Sustainability made simple

Wild Garlic a.k.a. Allium Ursinum: All You Need To Know

CC0 / Pixabay / LoggaWiggler

Are you a wild garlic enthusiast? Wild garlic is a resilient plant that pokes its head up as soon as winter fades away, making it one of the first edible plants to sprout. We’ll look at where and when to find wild garlic and some delicious recipes to use it in. 

The term “wild garlic” can refer to several members of the allium family, which includes garlic, leeks, shallots, onions and chives. We’ll use “wild garlic” to refer to allium tricoccum, a.k.a wild leeks or ramps. This type of garlic is the closest relative to European wild garlic (allium ursinum).

Ramps are a native plant found on the east coast of the US, ranging from North Carolina to Canada. To find out if wild garlic grows in your area, check out the USDA range map. Some cities, like Richwood, WV or Waynesville, NC, even have festivals celebrating this beloved spring green. 

Once you’ve verified that wild garlic grows in your area, check local foraging websites. They are a great resource for both new and experienced foragers.

When and Where Is Wild Garlic Found?

The time to find wild garlic is in the spring, once the weather starts getting warmer. By the time summer comes around, the plants will be in bloom. And you can’t harvest blooming garlic — for this purpose, anyway.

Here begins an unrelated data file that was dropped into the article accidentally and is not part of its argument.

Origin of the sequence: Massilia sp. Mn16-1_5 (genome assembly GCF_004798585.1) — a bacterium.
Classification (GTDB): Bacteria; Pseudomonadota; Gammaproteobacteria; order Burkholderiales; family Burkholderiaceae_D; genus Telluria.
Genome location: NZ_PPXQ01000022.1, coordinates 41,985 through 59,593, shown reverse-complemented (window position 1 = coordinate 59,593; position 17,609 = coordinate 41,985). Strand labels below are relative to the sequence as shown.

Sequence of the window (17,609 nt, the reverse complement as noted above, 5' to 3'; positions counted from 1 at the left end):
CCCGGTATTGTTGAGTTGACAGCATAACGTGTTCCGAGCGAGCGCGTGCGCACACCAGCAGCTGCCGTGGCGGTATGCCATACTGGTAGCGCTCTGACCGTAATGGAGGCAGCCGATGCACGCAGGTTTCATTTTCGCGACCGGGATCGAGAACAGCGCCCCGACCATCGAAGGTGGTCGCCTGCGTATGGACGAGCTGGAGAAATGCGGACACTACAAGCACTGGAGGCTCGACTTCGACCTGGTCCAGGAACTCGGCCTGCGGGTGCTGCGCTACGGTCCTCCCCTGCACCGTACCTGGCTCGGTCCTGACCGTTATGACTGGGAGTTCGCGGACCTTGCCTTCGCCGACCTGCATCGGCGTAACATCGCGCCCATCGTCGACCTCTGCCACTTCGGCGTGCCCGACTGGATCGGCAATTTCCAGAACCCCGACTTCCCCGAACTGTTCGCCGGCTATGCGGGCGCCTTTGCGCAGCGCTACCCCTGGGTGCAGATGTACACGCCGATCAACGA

You’ll often find ramps growing in sporadic patches on the forest floor. They thrive in shady areas with rich and well-drained soil — look for them near sugar maple or oak trees. Some companion plants you may see growing nearby include trout lily, trillium and nettle

Close to where wild garlic grows, you might also be able to buy it at a farmer’s market in season. It’s not always easy to find wild garlic in stores, however, as many people like to harvest it themselves.

Identifying the Right Plant

ramps vs. lily of the valley
Ramps’ leaves have a silvery color and a red hue from leaf base to stem. Lily of the Valley has curvier, thicker leaves and often produces a white flower. (Photos: CC0 Public Domain / Flickr - dano272 (L), CC0 Public Domain / Flickr - Malte Christiansen)

Ramps are traditionally foraged as opposed to cultivated and can be confused with poisonous plants like lily of the valley or false hellebore. To identify wild garlic correctly, look for the following characteristics:

  • two broad and flat leaves anchored by a bulb
  • light, silvery green color
  • 1-2 ½ inches wide and 5-10 inches long
  • red hue that runs from the base of the leaves down to the bulb

Wild garlic enthusiasts often say you can smell the plant before you see it, especially if you find a large patch. The plants give off a sweet, garlicky and slightly oniony smell. When identifying the plant, crush a leaf in your hand: if you get an onion or garlic aroma, you’ve found ramps.

If you’re still not sure, ask a local forager. It’s better to be safe than sorry!

Harvesting and Storing Tips

If you’re lucky enough to find a large patch of ramps, be sure to harvest sustainably. (CC0 / Pixabay / Sonyuser)

When it comes to harvesting ramps or wild garlic, keep a few things in mind.